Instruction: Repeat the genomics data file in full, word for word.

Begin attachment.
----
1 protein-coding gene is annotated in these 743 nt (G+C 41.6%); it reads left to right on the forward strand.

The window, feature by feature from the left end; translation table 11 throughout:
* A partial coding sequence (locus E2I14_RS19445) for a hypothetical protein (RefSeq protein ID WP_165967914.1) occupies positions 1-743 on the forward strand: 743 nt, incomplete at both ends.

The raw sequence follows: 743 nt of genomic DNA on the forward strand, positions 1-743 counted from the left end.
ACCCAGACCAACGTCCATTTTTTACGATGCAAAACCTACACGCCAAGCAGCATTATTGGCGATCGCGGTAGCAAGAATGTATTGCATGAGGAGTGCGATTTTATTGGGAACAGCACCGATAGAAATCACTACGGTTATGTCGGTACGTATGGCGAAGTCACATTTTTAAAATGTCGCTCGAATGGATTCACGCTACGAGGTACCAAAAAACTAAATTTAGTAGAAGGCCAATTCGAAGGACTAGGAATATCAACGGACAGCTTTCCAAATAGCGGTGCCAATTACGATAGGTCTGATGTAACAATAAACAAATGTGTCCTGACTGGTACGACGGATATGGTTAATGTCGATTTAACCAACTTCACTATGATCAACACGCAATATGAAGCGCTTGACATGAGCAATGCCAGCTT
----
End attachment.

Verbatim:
1 protein-coding gene is annotated in these 743 nt (G+C 41.6%); it reads left to right on the forward strand.

The window, feature by feature from the left end; translation table 11 throughout:
* A partial coding sequence (locus E2I14_RS19445) for a hypothetical protein (RefSeq protein ID WP_165967914.1) occupies positions 1-743 on the forward strand: 743 nt, incomplete at both ends.

The raw sequence follows: 743 nt of genomic DNA on the forward strand, positions 1-743 counted from the left end.
ACCCAGACCAACGTCCATTTTTTACGATGCAAAACCTACACGCCAAGCAGCATTATTGGCGATCGCGGTAGCAAGAATGTATTGCATGAGGAGTGCGATTTTATTGGGAACAGCACCGATAGAAATCACTACGGTTATGTCGGTACGTATGGCGAAGTCACATTTTTAAAATGTCGCTCGAATGGATTCACGCTACGAGGTACCAAAAAACTAAATTTAGTAGAAGGCCAATTCGAAGGACTAGGAATATCAACGGACAGCTTTCCAAATAGCGGTGCCAATTACGATAGGTCTGATGTAACAATAAACAAATGTGTCCTGACTGGTACGACGGATATGGTTAATGTCGATTTAACCAACTTCACTATGATCAACACGCAATATGAAGCGCTTGACATGAGCAATGCCAGCTT